Here's What You Need to Do After a Sewage Backup Cleanup

Here’s What You Need to Do After a Sewage Backup Cleanup

Here’s What You Need to Do After a Sewage Backup Cleanup

Sewage Backup Cleanup – When a sewage backup occurs at home, it is always best to call professional sewage backup cleanup services to resolve the issue.

However, it doesn’t stop there; After experts lend their hand to mitigate the worst, it is up to every household to maintain a well-maintained sewage system at home.

Although they are not as destructive as fires or tornadoes, sewage backups can still cause property damage and various health hazards and sanitation issues. Thus, it would be best to deal with them efficiently and promptly.

Common Causes of Sewage Backup

The first step to solving a sewage backup problem is to find its root cause.

You can consult with sewage back cleanup professionals to identify the causes that led to this situation so that you can take steps to limit – and even prevent – the damage that may occur to you and your property in the future.

Nonetheless, sewage backup usually occurs for the following reasons:

  1. Flood

Heavy rains can result in sewage backups, especially in sewer lines connected to municipal sewer systems. Some cities have wastewater systems separating sewage and rain, while others have combined sewer systems.

When the latter fills after a heavy rain, it forces water and sewage through its connections into the structure, necessitating an immediate sewage backup fix.

Even if the water doesn’t reach your home, it can still affect your sewer line. Your sewer system can overflow if the pump station is flooded, and a power outage will make this worse, as electricity runs many sewer plants to keep the return valves sealed.

If your sewer system stops working and can’t handle the wastewater, all the waste can go back into your pipes.

  • Clogged drains

If something clogs your sewage – or keeps it from flowing properly – it can cause wastewater to go back into your home’s drains.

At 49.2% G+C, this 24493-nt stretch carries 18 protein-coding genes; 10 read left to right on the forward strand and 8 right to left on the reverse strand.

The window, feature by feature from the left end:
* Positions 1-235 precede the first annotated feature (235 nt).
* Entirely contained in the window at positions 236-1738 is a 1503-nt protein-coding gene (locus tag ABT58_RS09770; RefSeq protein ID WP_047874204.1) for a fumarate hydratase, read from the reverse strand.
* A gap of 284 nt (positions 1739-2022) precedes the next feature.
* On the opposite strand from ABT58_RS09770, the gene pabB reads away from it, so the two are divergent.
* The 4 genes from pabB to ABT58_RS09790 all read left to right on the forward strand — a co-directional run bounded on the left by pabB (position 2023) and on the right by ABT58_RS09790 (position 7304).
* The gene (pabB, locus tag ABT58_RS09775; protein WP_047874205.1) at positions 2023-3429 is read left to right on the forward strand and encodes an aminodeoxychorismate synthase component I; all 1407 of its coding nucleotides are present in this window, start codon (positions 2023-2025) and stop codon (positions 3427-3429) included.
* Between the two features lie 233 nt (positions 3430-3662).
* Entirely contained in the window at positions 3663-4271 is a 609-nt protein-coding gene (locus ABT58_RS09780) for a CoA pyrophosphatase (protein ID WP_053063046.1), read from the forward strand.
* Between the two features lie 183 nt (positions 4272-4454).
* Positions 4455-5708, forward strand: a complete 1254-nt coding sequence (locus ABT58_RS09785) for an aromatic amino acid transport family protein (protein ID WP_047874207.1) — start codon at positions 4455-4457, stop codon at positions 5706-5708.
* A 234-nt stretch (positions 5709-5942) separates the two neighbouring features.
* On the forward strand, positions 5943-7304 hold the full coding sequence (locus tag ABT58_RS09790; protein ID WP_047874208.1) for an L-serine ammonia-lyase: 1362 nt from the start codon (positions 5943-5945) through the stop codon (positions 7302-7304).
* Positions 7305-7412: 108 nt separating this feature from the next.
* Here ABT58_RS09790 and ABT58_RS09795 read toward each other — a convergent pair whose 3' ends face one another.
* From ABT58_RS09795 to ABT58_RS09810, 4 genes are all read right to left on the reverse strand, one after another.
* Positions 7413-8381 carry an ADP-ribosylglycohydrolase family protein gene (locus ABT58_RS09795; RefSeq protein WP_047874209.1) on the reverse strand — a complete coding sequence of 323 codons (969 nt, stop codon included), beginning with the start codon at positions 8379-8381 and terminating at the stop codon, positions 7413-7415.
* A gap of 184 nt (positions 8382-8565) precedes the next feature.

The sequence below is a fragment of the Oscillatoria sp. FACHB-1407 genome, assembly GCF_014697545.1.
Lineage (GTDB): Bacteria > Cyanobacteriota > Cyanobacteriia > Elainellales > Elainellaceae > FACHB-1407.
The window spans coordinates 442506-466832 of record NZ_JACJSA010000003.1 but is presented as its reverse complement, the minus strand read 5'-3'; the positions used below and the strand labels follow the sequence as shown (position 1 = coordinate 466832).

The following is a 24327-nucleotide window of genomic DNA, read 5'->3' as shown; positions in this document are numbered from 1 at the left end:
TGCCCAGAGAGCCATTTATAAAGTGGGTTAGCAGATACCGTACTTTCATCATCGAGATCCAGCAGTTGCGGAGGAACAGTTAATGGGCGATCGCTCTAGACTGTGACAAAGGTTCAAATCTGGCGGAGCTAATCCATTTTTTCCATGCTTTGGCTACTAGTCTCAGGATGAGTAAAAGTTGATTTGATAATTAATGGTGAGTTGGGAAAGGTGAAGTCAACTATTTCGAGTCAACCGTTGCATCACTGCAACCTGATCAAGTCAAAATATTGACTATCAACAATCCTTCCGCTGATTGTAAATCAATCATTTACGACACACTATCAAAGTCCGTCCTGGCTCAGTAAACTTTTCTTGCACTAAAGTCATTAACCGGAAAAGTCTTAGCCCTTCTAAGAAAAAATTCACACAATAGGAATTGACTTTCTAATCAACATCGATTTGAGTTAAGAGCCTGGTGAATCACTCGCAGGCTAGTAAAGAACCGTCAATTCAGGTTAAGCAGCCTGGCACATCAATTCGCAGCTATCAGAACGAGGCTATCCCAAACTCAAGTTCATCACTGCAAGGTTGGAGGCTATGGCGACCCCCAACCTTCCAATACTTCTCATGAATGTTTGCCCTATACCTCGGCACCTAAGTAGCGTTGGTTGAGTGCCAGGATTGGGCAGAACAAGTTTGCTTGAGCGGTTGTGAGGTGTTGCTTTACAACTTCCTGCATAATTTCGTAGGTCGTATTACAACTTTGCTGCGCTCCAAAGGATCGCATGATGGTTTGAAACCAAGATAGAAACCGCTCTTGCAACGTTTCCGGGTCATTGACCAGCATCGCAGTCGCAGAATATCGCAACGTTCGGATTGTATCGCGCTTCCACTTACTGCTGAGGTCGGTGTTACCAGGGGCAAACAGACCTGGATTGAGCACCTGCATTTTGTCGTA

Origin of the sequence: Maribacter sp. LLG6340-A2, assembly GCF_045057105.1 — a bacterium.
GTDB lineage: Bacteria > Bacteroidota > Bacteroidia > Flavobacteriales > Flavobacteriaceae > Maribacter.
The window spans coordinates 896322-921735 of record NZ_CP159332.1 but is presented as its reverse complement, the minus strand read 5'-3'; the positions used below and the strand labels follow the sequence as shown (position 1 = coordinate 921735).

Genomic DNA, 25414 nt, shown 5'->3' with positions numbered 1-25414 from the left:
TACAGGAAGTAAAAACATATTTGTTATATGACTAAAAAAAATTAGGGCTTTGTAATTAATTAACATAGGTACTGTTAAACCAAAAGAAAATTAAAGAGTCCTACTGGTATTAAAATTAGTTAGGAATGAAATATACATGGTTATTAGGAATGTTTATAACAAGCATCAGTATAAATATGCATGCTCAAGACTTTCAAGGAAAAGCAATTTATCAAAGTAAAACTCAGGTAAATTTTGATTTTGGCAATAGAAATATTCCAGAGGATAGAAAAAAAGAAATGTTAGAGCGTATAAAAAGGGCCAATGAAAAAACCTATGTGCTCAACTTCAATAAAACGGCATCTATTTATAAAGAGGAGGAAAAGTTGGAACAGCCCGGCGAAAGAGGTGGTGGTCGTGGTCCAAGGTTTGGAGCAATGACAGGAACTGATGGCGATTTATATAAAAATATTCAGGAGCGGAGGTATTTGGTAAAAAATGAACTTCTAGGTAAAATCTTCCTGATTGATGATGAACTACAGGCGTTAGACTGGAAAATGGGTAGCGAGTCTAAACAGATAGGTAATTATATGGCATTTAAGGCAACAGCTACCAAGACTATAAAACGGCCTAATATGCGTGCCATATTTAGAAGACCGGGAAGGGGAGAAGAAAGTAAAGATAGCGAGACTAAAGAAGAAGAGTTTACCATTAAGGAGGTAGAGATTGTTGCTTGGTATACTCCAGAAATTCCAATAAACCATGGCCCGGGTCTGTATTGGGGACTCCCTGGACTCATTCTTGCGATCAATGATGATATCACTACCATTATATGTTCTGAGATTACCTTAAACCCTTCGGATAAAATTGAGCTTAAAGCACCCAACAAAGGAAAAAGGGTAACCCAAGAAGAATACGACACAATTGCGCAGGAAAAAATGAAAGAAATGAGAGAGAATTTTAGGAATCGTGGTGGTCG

Typically, homeowners who leave items such as trash or plastic and solid debris down drains or toilet bowls cause this, resulting in a blockage and eventual sewage backup.

  1. Old or Broken Sewer Lines

Broken sewer lines are common in older homes, where damaged sewer pipes can cause blockages. Depending on your home’s age, your sewer line may be made of PVC, Orangeburg, or clay.

Of the three, PVC has the longest lifetime – a century, while the others typically last 30 to 60 years. However, pipes can burst unexpectedly, leading to Sewage Backup Cleanup.

  1. Tree Roots

Tree roots can grow into pipes and damage your sewer drainage. They do this either by busting, pinching, or redirecting it, and they may even go so far as to wrap around your mainline and crush it – major sewage backup cleanups, as well as a complete replacement of your sewer line, Are required.

Preventing sewage backup

If you’ve experienced this problem, you understand why it’s important to know how to clean up after a sewage backup and, more importantly, prevent it.

Luckily for homeowners like you, preventing Sewage Backup Cleanup is simple. Taking the necessary measures can prevent the unpleasant situation from happening again.

You can start with the following steps to prevent sewage backup:

You can install a sewer backup valve or a back-flow prevention device—a backwater valve—between your home and the city’s main sewer. This installation allows wastewater to flow away from your home—preventing sewer backups.

For pipe blockages, you need to keep your sewer system clear by:

Fat deposits

Fats, oils and greases pouring down drains enter the sewer system, where they harden, cool and stick to the inner walls of the pipes. Over time, these substances build up inside the pipes and form sewer blockages.

Plant roots

Tree roots often grow toward areas with moisture and nutrient sources. They can either seep through a crack or become strong enough to move through the pipeline and sever it eventually.

Un-flushable items include baby wipes, dental floss, feminine products, and diapers. Proper disposal of each would be through a dustbin, not a toilet.

Broken Pipes

Cracked or ruptured sewer pipes due to improper drainage of the sewer result in frequent backups.

Prevent Asbestos products such as Asbestos drain cleaners, formalin, latex paint, and hydrogen peroxide from flowing into your sewage system.

Hire a professional plumber to inspect your sewage lines with their special tools if you spot potential concerns with drainage, or schedule a regular pipe inspection every two years.

Please ensure they are in good condition; otherwise, request a professional sewer backup cleanup.

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